It’s been 2 full years since Aldebaran was connected to city electricity – which sailors like to call “shore power”. Our last time at a marina plugged into power was Costa Rica in early ’16 . We did dock at Tahiti’s Marina Taina for a night last December, but they have 220v power, and our boat runs on 110v.
Being fully self-sufficient from an energy standpoint is fairly tricky. Our batteries are supposed to last 4-6 years, but started giving us serious problems after 3 years. This is because they aren’t regularly getting the complete charge they want; which shore power in a marina does so well. This began the third phase of improvements in the boat’s electrical system since we left California.
Here are the 5 ways that “Powerplant Aldebaran” has been trying to handle its energy needs:
- More power production: We installed 5 more flexible solar panels onto the hard roof we built in Ecuador (for the panels, water collection, and better shade). Our crew Jesse and Anna brought the panels to the Galapagos in a bodyboard bag- legends! Then we installed them mid Pacific on Day 4 of 21 with Spencer and Michael Payne (was this the first ever mid Pacific solar array installation??) Now we have a theoretical 900w of solar power, although in practice, due to shading, a bit over about half of that power is being produced at peak hours.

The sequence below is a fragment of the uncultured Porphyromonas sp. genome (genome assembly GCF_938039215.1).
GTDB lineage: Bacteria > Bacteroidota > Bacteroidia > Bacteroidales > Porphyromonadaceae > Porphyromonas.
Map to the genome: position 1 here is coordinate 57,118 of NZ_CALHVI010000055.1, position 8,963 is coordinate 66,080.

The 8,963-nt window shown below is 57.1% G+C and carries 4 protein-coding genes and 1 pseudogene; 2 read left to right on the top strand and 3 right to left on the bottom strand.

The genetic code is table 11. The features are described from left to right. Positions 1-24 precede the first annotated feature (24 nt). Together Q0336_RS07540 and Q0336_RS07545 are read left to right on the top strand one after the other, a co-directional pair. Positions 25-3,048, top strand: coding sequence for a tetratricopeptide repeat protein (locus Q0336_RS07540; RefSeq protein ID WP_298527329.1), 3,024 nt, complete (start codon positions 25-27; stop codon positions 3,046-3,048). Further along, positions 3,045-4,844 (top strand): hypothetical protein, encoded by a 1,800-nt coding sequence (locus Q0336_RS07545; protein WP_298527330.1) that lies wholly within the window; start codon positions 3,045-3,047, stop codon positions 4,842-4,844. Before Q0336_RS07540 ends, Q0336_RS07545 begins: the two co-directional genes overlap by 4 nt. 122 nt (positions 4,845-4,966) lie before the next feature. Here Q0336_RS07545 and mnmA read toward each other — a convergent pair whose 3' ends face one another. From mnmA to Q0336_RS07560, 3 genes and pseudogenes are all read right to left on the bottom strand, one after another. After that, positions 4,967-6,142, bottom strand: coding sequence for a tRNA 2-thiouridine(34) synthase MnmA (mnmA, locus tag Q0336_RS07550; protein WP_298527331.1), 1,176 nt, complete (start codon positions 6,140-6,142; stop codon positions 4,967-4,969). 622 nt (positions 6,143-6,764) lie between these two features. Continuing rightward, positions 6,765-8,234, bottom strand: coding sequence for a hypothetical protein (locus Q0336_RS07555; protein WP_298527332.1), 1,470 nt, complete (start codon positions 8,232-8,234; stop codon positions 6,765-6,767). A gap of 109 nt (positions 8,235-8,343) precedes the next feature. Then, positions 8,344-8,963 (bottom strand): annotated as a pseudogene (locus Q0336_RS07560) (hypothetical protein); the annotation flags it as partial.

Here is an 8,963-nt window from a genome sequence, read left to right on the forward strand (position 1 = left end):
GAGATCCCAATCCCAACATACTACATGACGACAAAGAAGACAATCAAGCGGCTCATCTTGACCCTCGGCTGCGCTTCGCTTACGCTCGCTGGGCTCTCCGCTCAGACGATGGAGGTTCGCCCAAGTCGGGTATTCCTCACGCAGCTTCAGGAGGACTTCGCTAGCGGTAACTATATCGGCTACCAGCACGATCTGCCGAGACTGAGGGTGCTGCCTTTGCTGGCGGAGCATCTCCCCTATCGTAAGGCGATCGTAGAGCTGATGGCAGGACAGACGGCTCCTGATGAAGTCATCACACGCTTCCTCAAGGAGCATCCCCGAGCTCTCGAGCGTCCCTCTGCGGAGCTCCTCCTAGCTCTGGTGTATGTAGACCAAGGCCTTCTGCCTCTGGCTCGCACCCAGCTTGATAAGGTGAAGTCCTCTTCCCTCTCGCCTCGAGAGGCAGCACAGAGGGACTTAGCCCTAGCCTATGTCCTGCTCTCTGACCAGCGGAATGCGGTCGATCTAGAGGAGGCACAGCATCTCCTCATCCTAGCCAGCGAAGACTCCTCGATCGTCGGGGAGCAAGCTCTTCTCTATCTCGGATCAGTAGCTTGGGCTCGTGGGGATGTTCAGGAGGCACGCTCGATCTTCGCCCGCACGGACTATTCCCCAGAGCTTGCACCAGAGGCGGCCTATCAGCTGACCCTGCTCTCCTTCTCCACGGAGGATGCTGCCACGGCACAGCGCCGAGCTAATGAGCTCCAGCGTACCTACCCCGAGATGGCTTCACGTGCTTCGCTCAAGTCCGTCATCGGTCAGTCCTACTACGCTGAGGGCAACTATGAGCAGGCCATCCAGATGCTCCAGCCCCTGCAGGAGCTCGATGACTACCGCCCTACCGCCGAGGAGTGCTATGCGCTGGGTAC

- More battery storage: Our battery bank began to fail in November, so we had to replace all five batteries in Raiatea, allowing us to increase storage from 550 to 600 amp hours. We are maxed out in terms of space and weight for battery storage, unless we had ‘beaucoup bucks’ for Lithium batteries.
- Battery Monitoring: During the battery installation the electrician in Raiatea managed to short circuit the battery monitor (I was so mad!) so we had to replace it, which just got finished after countless hours of wiring. It is easy to view voltage on a boat- but the beauty of the battery monitor is that it gives you detailed info about amperage. This is like seeing the real-time fuel consumption in a Hybrid car, as opposed to just the fuel tank gauge.
- Lots of Switches. Being able to turn on-off everything easily is important and has created endless hours of wiring work for us. Latest example: we just installed two new switch panels to be able to turn off the solar arrays independently and troubleshoot them, as some panel connections have been occasionally failing, and it’s hard to figure out which is bad.
- Efficiency! The desire for increased comfort (lights, fans, autopilot, charging electronics) keeps placing increased demand on power. We keep battling this by installing LED bulbs, increasing passive ventilation, shading to reduce cabin heat, improving the fridge’s performance, etc. to reduce the energy draw.
In the last month we probably spent two weeks working on wiring and connections, which has been tedious but gratifying. The latest installations are the three below: solar array switch panels, battery monitor, and inverter switch to turn it on-off from the galley.
We are working hard to keep the electrons flowing!